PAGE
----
Over the past year, I've spent 340 days alongside Russian astronaut Mikhail "Misha" Kornienko on the International Space Station (ISS). As part of NASA's planned journey to Mars, we're members of a program designed to discover what effect such long-term time in space has on human beings. This was my fourth trip to space, and by the end of the mission I'd spent 520 days up there, more than any other NASA astronaut. Amiko has gone through the whole process with me as my main support once before, when I spent 159 days on the ISS in 2010-11. I had a reaction to coming back from space that time, but it was nothing like this.
I struggle to get up. Find the edge of the bed. Feet down. Sit up. Stand up. At every stage I feel like I'm fighting through quicksand. When I'm finally vertical, the pain in my legs is awful, and on top of that pain I feel a sensation that's even more alarming: it feels as though all the blood in my body is rushing to my legs, like the sensation of the blood rushing to your head when you do a handstand, but in reverse.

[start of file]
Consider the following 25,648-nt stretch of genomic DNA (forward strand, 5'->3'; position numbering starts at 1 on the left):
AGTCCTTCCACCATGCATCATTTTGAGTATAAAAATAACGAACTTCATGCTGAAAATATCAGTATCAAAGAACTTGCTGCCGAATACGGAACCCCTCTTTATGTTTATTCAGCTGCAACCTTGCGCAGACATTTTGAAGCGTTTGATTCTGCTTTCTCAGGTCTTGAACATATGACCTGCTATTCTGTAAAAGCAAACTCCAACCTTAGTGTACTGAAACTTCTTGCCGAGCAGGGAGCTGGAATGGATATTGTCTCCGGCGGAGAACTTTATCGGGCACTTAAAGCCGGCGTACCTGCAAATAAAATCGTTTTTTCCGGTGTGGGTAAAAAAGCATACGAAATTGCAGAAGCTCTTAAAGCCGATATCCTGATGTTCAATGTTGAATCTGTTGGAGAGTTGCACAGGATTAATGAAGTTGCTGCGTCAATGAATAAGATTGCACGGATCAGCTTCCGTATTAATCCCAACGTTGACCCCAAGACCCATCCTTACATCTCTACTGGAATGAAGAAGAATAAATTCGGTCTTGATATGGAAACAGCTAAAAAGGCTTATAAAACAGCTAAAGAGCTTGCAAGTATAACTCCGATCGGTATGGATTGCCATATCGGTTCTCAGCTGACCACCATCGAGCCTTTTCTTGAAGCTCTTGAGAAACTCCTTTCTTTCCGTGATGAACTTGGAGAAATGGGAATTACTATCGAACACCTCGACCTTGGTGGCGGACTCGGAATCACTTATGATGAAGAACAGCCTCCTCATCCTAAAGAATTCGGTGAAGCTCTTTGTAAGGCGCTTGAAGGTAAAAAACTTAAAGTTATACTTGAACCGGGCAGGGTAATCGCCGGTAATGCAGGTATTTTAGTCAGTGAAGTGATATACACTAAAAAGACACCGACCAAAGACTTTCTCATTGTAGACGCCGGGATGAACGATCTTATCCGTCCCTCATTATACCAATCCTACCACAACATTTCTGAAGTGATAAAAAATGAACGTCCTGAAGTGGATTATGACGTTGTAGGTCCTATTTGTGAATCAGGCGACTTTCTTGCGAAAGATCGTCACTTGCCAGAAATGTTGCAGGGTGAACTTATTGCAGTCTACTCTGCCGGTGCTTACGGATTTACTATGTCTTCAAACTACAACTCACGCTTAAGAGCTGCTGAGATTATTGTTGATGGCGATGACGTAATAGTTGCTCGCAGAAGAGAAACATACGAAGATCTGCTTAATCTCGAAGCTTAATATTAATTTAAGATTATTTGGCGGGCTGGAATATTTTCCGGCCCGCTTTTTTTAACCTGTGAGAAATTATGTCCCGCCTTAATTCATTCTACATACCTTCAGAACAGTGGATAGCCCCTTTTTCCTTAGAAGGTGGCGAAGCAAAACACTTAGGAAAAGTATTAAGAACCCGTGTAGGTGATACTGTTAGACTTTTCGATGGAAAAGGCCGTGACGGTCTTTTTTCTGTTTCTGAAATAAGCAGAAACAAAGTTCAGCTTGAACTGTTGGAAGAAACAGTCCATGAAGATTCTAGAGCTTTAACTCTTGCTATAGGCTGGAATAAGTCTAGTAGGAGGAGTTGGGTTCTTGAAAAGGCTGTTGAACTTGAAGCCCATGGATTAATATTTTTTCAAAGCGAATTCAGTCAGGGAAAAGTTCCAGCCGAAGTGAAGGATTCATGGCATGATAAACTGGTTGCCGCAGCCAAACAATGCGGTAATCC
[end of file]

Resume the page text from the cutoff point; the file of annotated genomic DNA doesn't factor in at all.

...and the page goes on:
I can feel the tissue in my legs swelling. I shuffle my way to the bath room, moving my weight from one foot to the other with deliberate effort. Left. Right. Left. Right. I make it to the bathroom, flip on the light, and look down at my legs. They are swollen and alien stumps, not legs at all. "Oh shit," I say. "Amiko, come look at this." She kneels down and squeezes one ankle, and it squishes like a water balloon. She looks up at me with worried eyes. "I can't even feel your ankle bones," she says.
"My skin is burning, too," I tell her. Amiko frantically examines me. I have a strange rash all over my back, the backs of my legs, the back of my head and neck – everywhere I was in contact with the bed. I can feel her cool hands moving over my inflamed skin. "It looks like an allergic rash," she says. "Like hives."